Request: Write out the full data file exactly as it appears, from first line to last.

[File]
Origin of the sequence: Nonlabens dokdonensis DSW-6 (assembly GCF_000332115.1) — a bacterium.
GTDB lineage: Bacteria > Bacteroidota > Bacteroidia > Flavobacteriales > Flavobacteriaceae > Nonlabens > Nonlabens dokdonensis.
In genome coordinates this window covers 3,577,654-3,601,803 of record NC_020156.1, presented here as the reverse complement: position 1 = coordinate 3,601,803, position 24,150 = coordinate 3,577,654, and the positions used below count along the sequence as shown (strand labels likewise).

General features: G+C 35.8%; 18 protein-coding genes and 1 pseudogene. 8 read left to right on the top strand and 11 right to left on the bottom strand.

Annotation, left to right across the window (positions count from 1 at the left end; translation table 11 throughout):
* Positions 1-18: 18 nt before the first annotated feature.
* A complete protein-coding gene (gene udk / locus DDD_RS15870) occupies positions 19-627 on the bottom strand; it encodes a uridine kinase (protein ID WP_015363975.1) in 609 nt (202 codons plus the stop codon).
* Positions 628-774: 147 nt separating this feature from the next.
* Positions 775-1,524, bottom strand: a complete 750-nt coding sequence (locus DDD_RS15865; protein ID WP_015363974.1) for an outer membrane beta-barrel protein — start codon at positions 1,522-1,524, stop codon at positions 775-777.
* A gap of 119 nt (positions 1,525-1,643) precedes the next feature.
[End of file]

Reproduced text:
Origin of the sequence: Nonlabens dokdonensis DSW-6 (assembly GCF_000332115.1) — a bacterium.
GTDB lineage: Bacteria > Bacteroidota > Bacteroidia > Flavobacteriales > Flavobacteriaceae > Nonlabens > Nonlabens dokdonensis.
In genome coordinates this window covers 3,577,654-3,601,803 of record NC_020156.1, presented here as the reverse complement: position 1 = coordinate 3,601,803, position 24,150 = coordinate 3,577,654, and the positions used below count along the sequence as shown (strand labels likewise).

General features: G+C 35.8%; 18 protein-coding genes and 1 pseudogene. 8 read left to right on the top strand and 11 right to left on the bottom strand.

Annotation, left to right across the window (positions count from 1 at the left end; translation table 11 throughout):
* Positions 1-18: 18 nt before the first annotated feature.
* A complete protein-coding gene (gene udk / locus DDD_RS15870) occupies positions 19-627 on the bottom strand; it encodes a uridine kinase (protein ID WP_015363975.1) in 609 nt (202 codons plus the stop codon).
* Positions 628-774: 147 nt separating this feature from the next.
* Positions 775-1,524, bottom strand: a complete 750-nt coding sequence (locus DDD_RS15865; protein ID WP_015363974.1) for an outer membrane beta-barrel protein — start codon at positions 1,522-1,524, stop codon at positions 775-777.
* A gap of 119 nt (positions 1,525-1,643) precedes the next feature.